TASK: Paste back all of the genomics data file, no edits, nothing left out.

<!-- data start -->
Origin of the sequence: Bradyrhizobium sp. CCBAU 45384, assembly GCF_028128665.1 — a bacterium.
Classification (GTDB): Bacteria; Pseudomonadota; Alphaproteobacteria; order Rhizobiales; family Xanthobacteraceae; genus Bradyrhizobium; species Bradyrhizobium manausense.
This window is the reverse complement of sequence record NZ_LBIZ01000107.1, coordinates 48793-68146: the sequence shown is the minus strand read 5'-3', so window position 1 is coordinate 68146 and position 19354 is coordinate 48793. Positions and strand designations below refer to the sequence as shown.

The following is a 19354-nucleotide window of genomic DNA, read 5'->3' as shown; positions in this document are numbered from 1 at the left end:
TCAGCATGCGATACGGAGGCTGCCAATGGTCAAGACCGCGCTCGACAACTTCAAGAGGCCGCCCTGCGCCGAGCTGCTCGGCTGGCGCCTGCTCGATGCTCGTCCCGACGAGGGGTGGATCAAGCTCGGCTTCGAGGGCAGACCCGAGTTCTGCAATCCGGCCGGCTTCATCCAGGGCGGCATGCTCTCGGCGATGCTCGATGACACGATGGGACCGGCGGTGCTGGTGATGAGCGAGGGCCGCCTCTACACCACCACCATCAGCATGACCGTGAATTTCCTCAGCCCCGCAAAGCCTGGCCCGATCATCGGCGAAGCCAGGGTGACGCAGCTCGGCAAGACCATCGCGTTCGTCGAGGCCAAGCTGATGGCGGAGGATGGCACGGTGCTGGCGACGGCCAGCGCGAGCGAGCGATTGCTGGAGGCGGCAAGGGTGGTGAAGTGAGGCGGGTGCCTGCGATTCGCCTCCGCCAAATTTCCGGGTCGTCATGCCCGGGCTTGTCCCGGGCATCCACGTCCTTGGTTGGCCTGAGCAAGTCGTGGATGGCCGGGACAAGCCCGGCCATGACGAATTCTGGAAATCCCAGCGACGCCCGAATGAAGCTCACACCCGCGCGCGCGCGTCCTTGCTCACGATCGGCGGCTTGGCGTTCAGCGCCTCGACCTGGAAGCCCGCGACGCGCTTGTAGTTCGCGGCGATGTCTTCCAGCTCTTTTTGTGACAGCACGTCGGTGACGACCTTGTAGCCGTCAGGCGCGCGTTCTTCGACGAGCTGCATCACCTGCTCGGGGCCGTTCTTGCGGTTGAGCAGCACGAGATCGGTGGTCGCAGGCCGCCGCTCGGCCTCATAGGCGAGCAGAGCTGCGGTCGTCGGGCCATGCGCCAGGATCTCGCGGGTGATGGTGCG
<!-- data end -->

Origin of the sequence: Bradyrhizobium sp. CCBAU 45384, assembly GCF_028128665.1 — a bacterium.
Classification (GTDB): Bacteria; Pseudomonadota; Alphaproteobacteria; order Rhizobiales; family Xanthobacteraceae; genus Bradyrhizobium; species Bradyrhizobium manausense.
This window is the reverse complement of sequence record NZ_LBIZ01000107.1, coordinates 48793-68146: the sequence shown is the minus strand read 5'-3', so window position 1 is coordinate 68146 and position 19354 is coordinate 48793. Positions and strand designations below refer to the sequence as shown.

The following is a 19354-nucleotide window of genomic DNA, read 5'->3' as shown; positions in this document are numbered from 1 at the left end:
TCAGCATGCGATACGGAGGCTGCCAATGGTCAAGACCGCGCTCGACAACTTCAAGAGGCCGCCCTGCGCCGAGCTGCTCGGCTGGCGCCTGCTCGATGCTCGTCCCGACGAGGGGTGGATCAAGCTCGGCTTCGAGGGCAGACCCGAGTTCTGCAATCCGGCCGGCTTCATCCAGGGCGGCATGCTCTCGGCGATGCTCGATGACACGATGGGACCGGCGGTGCTGGTGATGAGCGAGGGCCGCCTCTACACCACCACCATCAGCATGACCGTGAATTTCCTCAGCCCCGCAAAGCCTGGCCCGATCATCGGCGAAGCCAGGGTGACGCAGCTCGGCAAGACCATCGCGTTCGTCGAGGCCAAGCTGATGGCGGAGGATGGCACGGTGCTGGCGACGGCCAGCGCGAGCGAGCGATTGCTGGAGGCGGCAAGGGTGGTGAAGTGAGGCGGGTGCCTGCGATTCGCCTCCGCCAAATTTCCGGGTCGTCATGCCCGGGCTTGTCCCGGGCATCCACGTCCTTGGTTGGCCTGAGCAAGTCGTGGATGGCCGGGACAAGCCCGGCCATGACGAATTCTGGAAATCCCAGCGACGCCCGAATGAAGCTCACACCCGCGCGCGCGCGTCCTTGCTCACGATCGGCGGCTTGGCGTTCAGCGCCTCGACCTGGAAGCCCGCGACGCGCTTGTAGTTCGCGGCGATGTCTTCCAGCTCTTTTTGTGACAGCACGTCGGTGACGACCTTGTAGCCGTCAGGCGCGCGTTCTTCGACGAGCTGCATCACCTGCTCGGGGCCGTTCTTGCGGTTGAGCAGCACGAGATCGGTGGTCGCAGGCCGCCGCTCGGCCTCATAGGCGAGCAGAGCTGCGGTCGTCGGGCCATGCGCCAGGATCTCGCGGGTGATGGTGCG